MS Word Chapter 2: Document Structure


Section 2.1: Creating Headers

  1. Go to the Insert Tab.

    The Insert Tab in MS Word
  2. Find the Header & Footer Panel and select your chosen header format.

    Header and Footer Panel with buttons to create a header to the left, footer in the center, and page numbers to the right.
  3. After creating your Header or Footer, type in your information and duplicate. Place the duplicated info underneath the Title. This is important because screen readers cannot read headings, unless directed too. By duplicating the text from the header, you are allowing the screen reader to see the information and read that to the reader.

    A header is created in the top left corner of the page saying Classified - Do Not Distribute

Section 2.2: Creating a Hierarchy

Hierarchies are divided into two parts, Parents and Child. Every “child” has a “parent” and a “parent” can have multiple “children”. Think of a “parent” as a section of a list, the “children” are the multiple parts of a section in a list.

  1. In this example, the “Vacation Planner” text is a parent. The Itinerary, Planning Ahead, Stuff to Pack, and Airline sections are the children. The Itinerary section is also the parent of the days of the cruise groups and so on.

  2. Hierarchies can have an endless number of layers. For this example, we can add events that will happen on each day. If we want to go surfing in Aruba, you can add a child to the Aruba subsection. Now the subsection Aruba is now a parent and Surfing is a child. Keep in mind that Aruba is still a child of the Itinerary. You can check this by going to the search menu and typing in Outline.

Section 2.3: Creating Headings for a Hierarchy

When creating headings, you want to be sure that each section has the correct style. Styles can change the size of the text, the spacing, color of the font, and most importantly, the text’s place in the hierarchy. It also allows your text to stand out so readers and e-readers will know when a section starts and ends.

In this example, the headings are listed but lack any meaningful style. The list will not help readers notice the beginning or end of a section.

Follow these steps to create accessible headings for your hierarchy.

  1. Type in your headings, in this example, we will use a cruise ship vacation itinerary. Be sure that your text is descriptive enough that readers will know what is happening in each section.

In this example, the headings are listed but lack any meaningful style. The list will not help readers notice the beginning or end of a section.

  1. Highlight your text at the top. Go to the “Styles Panel” in the Home Tab and select “Title ”. Note, you do have the ability to change the styles font by highlighting your text and right clicking the style you are using and clicking Update “Heading” to Selection.

  2. Highlight your text that you want for your first group. In this case we will use “Vacation Planner” Go back to the “Styles Panel” and click “Heading 1”.

  3. Highlight your text that are going to be in a group. Go back to the “Styles Panel” and click “Heading 2”.

  4. Your hierarchy is established, and now readers will be able to tell where the section starts and ends. Be sure to open the Navigation Panel to be sure the hierarchy is established. The items in with Heading 2 must be under the items with Heading 1.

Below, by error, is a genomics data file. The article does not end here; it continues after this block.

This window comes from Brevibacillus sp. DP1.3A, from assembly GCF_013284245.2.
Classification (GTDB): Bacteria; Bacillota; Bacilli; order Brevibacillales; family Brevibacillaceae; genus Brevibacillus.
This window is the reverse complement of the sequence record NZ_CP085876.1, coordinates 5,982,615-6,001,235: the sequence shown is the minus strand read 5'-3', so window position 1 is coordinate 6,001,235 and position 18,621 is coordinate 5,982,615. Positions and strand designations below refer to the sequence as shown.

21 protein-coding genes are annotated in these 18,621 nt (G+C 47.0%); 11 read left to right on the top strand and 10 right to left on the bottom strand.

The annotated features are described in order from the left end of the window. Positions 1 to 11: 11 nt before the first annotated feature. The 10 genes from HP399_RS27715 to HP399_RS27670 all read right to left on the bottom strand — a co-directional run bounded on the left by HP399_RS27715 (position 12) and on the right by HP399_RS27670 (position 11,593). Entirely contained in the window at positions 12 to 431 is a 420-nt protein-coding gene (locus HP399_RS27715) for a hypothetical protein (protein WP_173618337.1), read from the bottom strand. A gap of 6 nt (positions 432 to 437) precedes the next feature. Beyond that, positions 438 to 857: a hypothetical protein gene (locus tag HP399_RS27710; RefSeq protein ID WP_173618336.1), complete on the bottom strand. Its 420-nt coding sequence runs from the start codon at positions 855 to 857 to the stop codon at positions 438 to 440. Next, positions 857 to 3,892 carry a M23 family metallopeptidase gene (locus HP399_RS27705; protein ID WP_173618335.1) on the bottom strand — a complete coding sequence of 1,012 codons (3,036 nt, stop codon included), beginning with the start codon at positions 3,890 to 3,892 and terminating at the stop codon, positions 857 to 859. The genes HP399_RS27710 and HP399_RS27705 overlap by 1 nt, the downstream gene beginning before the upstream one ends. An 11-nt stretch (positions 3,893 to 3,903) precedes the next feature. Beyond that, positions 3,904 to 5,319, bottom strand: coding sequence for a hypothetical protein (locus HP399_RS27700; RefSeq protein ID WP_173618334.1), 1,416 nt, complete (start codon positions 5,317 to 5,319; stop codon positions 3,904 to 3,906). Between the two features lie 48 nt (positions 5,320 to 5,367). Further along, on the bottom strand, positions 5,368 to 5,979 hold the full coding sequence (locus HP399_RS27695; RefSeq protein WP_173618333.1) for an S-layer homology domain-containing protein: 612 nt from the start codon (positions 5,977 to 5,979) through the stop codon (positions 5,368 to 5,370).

In this example, the headings are listed with a meaningful style.

Section 2.4: Creating Tables with Accessible Headings

  1. Go to the Insert Tab, find the Table Button and create your table.

  2. After typing in the information for the table, be sure to give the table a designated heading.

  3. Microsoft Word provides you with header cells in the table automatically. If you want them or not, you can change them by going to the Table Style Options box in the Table Tab.

Section 2.5: Table of Contents

  1. Create a Table of Contents after you have made all of your sections and subsections for a project. It could be a syllabus, a business plan, or anything. Once you have created your content, go to the References Tab and click Table of Contents. Choose your preferred style.

  2. Refer to the Navigation Panel for guidance and to be sure that you have an established hierarchy. If you typed in your information and used proper headings, the Table of Contents can be made completely for you. If you made mistakes, you should definitely edit the styles and headings in your text. Make sure your hierarchy in the navigation panel is in semantic order.

Section 2.6: Specifying the Language

  1. Go to the File Menu.

  2. Select the Options button in the bottom left corner.

  3. In the Word Options panel, select Language.

  4. Under Choose Editing Languages, select the editing language you want used.

  5. Select Set as the Preferred.

Section 2.7: Specify Language of Parts

This is useful for when parts of a paper are written in another language, like a quote.

  1. Highlight the text that is written in another language, in this case, French and Japanese.

  2. Go to the Review Tab, select the Language Button, then click Set Proofing Language option.

  3. Choose your language in the pop up box.

For some languages (like Japanese) you may have to download the necessary tools to get the language recognized by Microsoft Word.

Section 2.8: Adding Footnotes

  1. Highlight your text.

  2. Go to the References Tab and click “Insert Footnote”.

  3. Type in a label for your footnote at the bottom of the page.

Section 2.9: Columns

  1. Open a Microsoft Word Document, and go to the Layout Tab.

  2. Click Columns and select the number of columns you want added.

Section 2.10: Adding Page Numbers

  1. Open a blank Word Document, and go to the Insert Tab.

  2. In the Header & Footer section, click Page Number.

  3. Select the page number style you would like. For this example choose Bottom Page > Plain Number 3.